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Do corn-soybean rotations enhance decomposition of soil organic matter?

  • Steven J. HallEmail author
  • Ann E. Russell
  • A’lece R. Moore
Regular Article
  • 126 Downloads

Abstract

Aims

Corn and soybean crops are often grown in rotation, requiring lower nitrogen (N) inputs than continuous corn. However, soil organic carbon (C) may be declining in corn-soybean systems despite sustained residue inputs. We asked whether corn-soybean rotations increase decomposition of litter and soil C as compared with continuous corn.

Methods

We incubated soils from a long-term field experiment including continuous corn and both phases of the corn-soybean rotation. Soils were amended with corn litter, soybean litter, or no litter. We measured natural abundance C stable isotopes (δ13C values) in respiration and microbial biomass to partition C sources.

Results

Addition of soybean litter increased microbial biomass while corn did not. However, corn litter addition consistently increased (i.e., primed) soil C decomposition while soybean litter did not. Soils most recently planted to corn following soybeans had the greatest soil C decomposition and N mineralization irrespective of litter addition, and they decomposed corn litter faster and had a faster priming response than the other treatments.

Conclusions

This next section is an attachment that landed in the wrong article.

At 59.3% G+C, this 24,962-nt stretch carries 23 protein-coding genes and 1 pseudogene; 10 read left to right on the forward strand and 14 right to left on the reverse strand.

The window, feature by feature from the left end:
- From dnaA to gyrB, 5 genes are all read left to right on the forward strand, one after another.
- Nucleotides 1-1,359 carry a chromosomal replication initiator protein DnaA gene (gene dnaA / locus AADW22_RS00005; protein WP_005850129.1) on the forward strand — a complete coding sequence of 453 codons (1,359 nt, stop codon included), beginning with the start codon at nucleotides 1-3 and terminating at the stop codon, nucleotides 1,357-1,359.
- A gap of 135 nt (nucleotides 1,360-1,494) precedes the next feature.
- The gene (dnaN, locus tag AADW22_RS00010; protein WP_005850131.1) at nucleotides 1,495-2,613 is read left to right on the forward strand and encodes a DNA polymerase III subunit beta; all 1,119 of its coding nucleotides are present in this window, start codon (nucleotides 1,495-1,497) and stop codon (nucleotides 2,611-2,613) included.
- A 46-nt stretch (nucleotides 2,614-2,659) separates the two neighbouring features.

Our data support the hypothesis that alternating inputs of N-rich soybean litter and relatively N-poor corn litter could enhance litter and SOC decomposition by driving microbial growth following the soybean phase and stimulating priming following the corn phase. Increased decomposition and N mineralization from litter and SOC in corn-soybean rotations may contribute to the soybean N credit but could also contribute to longer-term soil C and N declines, consistent with field data.

Keywords

Carbon-use efficiency Carbon stable isotopes Microbial biomass Nitrogen mineralization Priming Soybean nitrogen credit 

Notes

Acknowledgements

Funding was provided in part by the Center for Global and Regional Environmental Research at the University of Iowa. We thank Matt Liebman for thoughtful comments and for facilitating access to the field site, Carlos Tenesaca for assistance in the lab, the McNair Scholars program for providing research support for ARM, and two anonymous reviewers who provided thoughtful and useful comments.

Author’s contributions

AER, ARM, and SJH conceived the research and designed and performed the experiment. SJH analyzed data and wrote the paper, with contributions from AER.

Supplementary material

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Copyright information

© Springer Nature Switzerland AG 2019

Authors and Affiliations

  1. 1.Department of Ecology, Evolution, and Organismal BiologyIowa State UniversityAmesUSA
  2. 2.Department of Natural Resources Ecology and ManagementIowa State UniversityAmesUSA
  3. 3.Biology ProgramIowa State UniversityAmesUSA

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